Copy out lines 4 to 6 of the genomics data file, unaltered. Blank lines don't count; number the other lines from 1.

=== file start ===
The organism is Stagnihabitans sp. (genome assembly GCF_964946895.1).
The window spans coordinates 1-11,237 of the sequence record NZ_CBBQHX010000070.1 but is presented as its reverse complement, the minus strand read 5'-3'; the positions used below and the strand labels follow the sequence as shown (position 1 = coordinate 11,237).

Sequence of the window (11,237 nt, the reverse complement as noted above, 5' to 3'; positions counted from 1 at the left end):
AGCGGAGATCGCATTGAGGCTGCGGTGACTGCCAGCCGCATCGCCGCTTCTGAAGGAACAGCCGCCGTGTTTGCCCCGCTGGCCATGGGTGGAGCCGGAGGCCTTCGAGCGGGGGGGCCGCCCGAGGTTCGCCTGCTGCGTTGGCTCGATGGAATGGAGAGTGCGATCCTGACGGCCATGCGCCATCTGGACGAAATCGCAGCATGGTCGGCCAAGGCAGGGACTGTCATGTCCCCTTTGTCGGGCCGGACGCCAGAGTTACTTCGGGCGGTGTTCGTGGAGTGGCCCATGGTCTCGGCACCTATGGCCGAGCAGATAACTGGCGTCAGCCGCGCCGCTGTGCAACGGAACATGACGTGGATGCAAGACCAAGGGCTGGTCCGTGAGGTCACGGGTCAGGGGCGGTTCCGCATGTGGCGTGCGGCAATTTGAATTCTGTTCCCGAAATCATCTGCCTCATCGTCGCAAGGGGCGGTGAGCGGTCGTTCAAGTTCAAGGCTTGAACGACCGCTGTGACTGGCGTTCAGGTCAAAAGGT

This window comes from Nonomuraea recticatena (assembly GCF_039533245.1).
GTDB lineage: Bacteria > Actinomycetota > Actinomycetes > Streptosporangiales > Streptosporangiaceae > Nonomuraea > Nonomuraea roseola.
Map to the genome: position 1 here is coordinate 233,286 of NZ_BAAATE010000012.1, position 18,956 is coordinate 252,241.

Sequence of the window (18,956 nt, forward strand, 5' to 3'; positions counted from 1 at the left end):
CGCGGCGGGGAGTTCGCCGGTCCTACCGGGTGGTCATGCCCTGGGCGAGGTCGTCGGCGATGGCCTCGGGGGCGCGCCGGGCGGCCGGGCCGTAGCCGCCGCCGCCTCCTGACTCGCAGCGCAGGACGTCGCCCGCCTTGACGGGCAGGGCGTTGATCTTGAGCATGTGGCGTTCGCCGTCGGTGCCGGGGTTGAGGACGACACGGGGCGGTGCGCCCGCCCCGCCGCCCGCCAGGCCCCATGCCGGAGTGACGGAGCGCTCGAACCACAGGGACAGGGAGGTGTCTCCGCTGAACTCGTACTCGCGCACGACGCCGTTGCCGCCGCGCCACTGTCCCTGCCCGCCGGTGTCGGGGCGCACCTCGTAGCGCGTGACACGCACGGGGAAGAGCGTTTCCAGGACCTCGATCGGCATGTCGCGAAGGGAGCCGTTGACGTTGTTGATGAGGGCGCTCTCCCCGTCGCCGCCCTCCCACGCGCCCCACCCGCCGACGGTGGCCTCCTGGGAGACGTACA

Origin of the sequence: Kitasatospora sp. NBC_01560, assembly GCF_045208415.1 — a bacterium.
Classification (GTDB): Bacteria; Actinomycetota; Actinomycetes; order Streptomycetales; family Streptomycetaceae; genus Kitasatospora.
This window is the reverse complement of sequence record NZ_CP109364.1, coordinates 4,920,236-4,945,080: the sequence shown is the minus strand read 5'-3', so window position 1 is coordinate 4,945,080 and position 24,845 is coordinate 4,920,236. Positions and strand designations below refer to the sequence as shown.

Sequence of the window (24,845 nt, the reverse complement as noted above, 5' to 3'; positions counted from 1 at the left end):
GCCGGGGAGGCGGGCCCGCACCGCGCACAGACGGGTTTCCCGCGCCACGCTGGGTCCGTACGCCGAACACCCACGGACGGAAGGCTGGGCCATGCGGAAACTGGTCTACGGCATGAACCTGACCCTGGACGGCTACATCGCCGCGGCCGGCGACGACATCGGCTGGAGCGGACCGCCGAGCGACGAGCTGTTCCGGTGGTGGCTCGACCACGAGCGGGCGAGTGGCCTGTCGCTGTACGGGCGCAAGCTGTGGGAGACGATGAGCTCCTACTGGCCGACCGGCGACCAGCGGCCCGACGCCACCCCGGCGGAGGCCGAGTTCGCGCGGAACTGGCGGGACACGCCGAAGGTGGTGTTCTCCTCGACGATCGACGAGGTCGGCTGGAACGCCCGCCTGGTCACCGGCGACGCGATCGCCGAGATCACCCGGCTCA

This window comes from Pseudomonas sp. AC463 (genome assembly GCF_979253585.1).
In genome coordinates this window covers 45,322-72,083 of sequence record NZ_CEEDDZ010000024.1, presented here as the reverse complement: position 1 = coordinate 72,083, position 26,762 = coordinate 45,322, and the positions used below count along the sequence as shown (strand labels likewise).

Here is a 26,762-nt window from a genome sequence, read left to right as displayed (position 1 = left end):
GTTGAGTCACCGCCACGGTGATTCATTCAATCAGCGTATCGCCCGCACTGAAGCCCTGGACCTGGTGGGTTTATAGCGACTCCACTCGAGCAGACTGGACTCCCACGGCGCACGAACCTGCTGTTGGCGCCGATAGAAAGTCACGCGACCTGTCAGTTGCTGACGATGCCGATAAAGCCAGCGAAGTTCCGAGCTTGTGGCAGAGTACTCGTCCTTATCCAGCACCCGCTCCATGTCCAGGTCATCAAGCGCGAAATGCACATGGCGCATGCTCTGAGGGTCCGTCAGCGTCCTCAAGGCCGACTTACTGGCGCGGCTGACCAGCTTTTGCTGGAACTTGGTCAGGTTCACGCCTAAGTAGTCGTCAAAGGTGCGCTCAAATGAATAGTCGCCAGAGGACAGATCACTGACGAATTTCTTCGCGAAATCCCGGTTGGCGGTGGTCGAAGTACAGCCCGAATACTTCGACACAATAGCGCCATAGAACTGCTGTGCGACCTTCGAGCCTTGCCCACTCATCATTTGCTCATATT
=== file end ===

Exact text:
AGCGGAGATCGCATTGAGGCTGCGGTGACTGCCAGCCGCATCGCCGCTTCTGAAGGAACAGCCGCCGTGTTTGCCCCGCTGGCCATGGGTGGAGCCGGAGGCCTTCGAGCGGGGGGGCCGCCCGAGGTTCGCCTGCTGCGTTGGCTCGATGGAATGGAGAGTGCGATCCTGACGGCCATGCGCCATCTGGACGAAATCGCAGCATGGTCGGCCAAGGCAGGGACTGTCATGTCCCCTTTGTCGGGCCGGACGCCAGAGTTACTTCGGGCGGTGTTCGTGGAGTGGCCCATGGTCTCGGCACCTATGGCCGAGCAGATAACTGGCGTCAGCCGCGCCGCTGTGCAACGGAACATGACGTGGATGCAAGACCAAGGGCTGGTCCGTGAGGTCACGGGTCAGGGGCGGTTCCGCATGTGGCGTGCGGCAATTTGAATTCTGTTCCCGAAATCATCTGCCTCATCGTCGCAAGGGGCGGTGAGCGGTCGTTCAAGTTCAAGGCTTGAACGACCGCTGTGACTGGCGTTCAGGTCAAAAGGT

This window comes from Nonomuraea recticatena (assembly GCF_039533245.1).
GTDB lineage: Bacteria > Actinomycetota > Actinomycetes > Streptosporangiales > Streptosporangiaceae > Nonomuraea > Nonomuraea roseola.